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Martin 'the Viper' Foley loses court appeal over €738,000 tax bill

The Criminal Assets Bureau welcomed today’s judgement.
Nov 20th 2019, 8:30 PM 27,552 0

VETERAN CRIMINAL MARTIN Foley, also known as ‘The Viper’, has lost his appeal against the Criminal Assets Bureau over €738,449.27 in unpaid taxes and subsequent interest accrued. 

The 68-year-old Dublin man has survived a series of attempts on his life, and has a string of convictions for assault, robbery and possession of weapons. A High Court judge in one case described Foley as a “notorious criminal”. 

In this case, Foley was appealing a High Court decision from January 2014, where he was ordered to pay a tax bill of €738,449.27. Foley claimed he had been “taken by surprise” and was left in “an almost impossible situation”.

The Court of Appeal judge Mr Justice Edwards said that Foley was “believed to have been engaged in criminal activity and to have enjoyed substantial gains arising from this activity and from other unknown sources”.

Foley’s tax history

He was assessed for tax based on his income between 1993-94 and 1999-2000 inclusive, and was found to owe IR£172,586.80. Foley appealed this finding to Revenue.

Foley submitted returns that showed his income was IR£56,841 for those four years, meaning he’d owe IR£15,050.97 in tax. A Revenue official refused the appeal. Foley then appealed it to the Revenue Appeals Commissioner, submitting revised returns suggesting an aggregate income of IR£105,519 for the four years, meaning he’d owe IR£39,814.32 in tax.

Foley made payments to Revenue in January and February 2002 amounting to IR£22,966. It’s a statutory precondition for those pursuing an appeal to Revenue to pay any admitted tax liability on foot of returns made in full, and as this “had not been satisfied”, it was refused again. 

Because of this, the assessments by Revenue “became final”, so Foley owed IR£172,586.80, which is equal to €218,140.07. 

Foley made another payment on 27 March 2002. This brought the total amount owed to €178,510.85. In 2013, the interest on that amount had grown to €633,956.09. This brought the total to €881,257.87.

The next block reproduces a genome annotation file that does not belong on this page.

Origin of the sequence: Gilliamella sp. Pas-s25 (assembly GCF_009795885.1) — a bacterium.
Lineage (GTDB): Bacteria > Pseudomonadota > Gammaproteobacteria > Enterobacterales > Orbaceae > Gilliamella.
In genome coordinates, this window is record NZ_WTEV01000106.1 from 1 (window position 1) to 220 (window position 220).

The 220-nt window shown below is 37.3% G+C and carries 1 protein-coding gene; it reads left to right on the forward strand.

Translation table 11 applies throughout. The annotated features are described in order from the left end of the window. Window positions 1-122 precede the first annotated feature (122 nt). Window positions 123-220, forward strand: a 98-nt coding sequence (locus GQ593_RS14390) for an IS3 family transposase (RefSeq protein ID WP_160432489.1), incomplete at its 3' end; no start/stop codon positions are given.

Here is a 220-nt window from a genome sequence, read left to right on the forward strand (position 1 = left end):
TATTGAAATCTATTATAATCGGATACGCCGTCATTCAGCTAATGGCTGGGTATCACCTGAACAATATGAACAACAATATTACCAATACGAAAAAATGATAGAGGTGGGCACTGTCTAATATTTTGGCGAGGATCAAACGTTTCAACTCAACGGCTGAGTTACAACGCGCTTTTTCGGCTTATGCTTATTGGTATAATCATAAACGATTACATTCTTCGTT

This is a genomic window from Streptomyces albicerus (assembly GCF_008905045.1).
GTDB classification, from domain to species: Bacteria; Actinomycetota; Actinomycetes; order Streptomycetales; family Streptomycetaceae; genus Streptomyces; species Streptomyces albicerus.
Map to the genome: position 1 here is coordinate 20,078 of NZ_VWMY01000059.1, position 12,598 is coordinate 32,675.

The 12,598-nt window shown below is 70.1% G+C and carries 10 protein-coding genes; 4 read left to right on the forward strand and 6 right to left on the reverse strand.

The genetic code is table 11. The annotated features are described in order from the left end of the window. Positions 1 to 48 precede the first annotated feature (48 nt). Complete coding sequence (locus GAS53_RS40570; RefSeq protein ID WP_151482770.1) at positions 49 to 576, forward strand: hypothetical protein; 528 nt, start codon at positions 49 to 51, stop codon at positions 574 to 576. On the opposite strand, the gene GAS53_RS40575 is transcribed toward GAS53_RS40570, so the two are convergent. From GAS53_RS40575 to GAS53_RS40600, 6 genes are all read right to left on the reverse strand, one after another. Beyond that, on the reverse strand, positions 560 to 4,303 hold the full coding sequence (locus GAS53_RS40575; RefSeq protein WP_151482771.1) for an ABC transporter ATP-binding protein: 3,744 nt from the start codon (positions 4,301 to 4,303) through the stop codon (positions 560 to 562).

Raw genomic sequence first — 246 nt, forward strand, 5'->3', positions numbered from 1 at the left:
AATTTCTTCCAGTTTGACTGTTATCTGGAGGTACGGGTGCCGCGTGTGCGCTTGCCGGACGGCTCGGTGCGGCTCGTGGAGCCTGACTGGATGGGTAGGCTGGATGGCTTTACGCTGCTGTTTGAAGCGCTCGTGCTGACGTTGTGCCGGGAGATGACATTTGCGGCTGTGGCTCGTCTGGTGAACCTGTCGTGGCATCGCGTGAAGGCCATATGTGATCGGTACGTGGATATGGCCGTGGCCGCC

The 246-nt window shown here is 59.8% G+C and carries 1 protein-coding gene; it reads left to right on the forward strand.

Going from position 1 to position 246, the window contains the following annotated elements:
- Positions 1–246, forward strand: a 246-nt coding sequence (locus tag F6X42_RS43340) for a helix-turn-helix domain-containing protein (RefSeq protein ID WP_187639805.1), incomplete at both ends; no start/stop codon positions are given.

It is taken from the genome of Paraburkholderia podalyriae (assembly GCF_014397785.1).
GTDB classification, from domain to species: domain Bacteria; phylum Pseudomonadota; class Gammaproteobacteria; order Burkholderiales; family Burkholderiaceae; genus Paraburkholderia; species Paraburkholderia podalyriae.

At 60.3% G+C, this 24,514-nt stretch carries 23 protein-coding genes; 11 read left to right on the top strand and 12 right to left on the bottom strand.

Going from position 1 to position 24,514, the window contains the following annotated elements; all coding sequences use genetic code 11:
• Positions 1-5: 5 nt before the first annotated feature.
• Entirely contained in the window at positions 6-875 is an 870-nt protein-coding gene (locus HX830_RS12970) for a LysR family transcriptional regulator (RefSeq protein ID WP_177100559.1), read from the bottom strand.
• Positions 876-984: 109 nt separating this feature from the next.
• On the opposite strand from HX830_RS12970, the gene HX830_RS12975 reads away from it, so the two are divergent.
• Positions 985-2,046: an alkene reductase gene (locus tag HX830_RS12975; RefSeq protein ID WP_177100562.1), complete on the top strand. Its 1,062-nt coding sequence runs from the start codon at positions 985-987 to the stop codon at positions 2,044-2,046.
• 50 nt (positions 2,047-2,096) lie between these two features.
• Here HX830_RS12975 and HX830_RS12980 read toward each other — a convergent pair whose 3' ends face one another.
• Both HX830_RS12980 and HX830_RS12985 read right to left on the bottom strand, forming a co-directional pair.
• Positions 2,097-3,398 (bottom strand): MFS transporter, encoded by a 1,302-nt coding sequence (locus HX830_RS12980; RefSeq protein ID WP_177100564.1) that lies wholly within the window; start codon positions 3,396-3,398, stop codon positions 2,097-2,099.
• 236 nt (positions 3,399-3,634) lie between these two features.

Today’s judgement surmised: “As stated, the controversy on this appeal arises with respect to the additional sum of €633,956.09 claimed for interest, which together with additional interest which had accrued to the date of judgement, resulted in the respondent being granted liberty to enter final judgment on 20 January 2014 for a further sum of €738,449.27, which is the sum referred to in the introduction to this judgement as the “balance” of the amount claimed by the respondent [the Criminal Assets Bureau] in its Notice of Motion dated 26 September 2013.”

In his decision, the judge said that no time limit applied for the respondent, or the Collector General, to recover the taxes owed: “It is a matter of public policy that people should pay their taxes in a timely manner.”

He also said that the 11 year pre-commencement delay was “arguably inordinate”:

He well knew that he had an unpaid bill for taxes due, he well knew that interest was accruing, he had no basis for believing that those taxes would not ultimately be pursued, and so it was totally within his power at every stage to stop the interest clock from running and to cap the interest bill. All he had to do was to pay the outstanding taxes he admits were due. 

“It is clear to me that the appellant has no case, and I would dismiss the appeal,” he said.

The Criminal Assets Bureau welcomed today’s judgement. 

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Gráinne Ní Aodha


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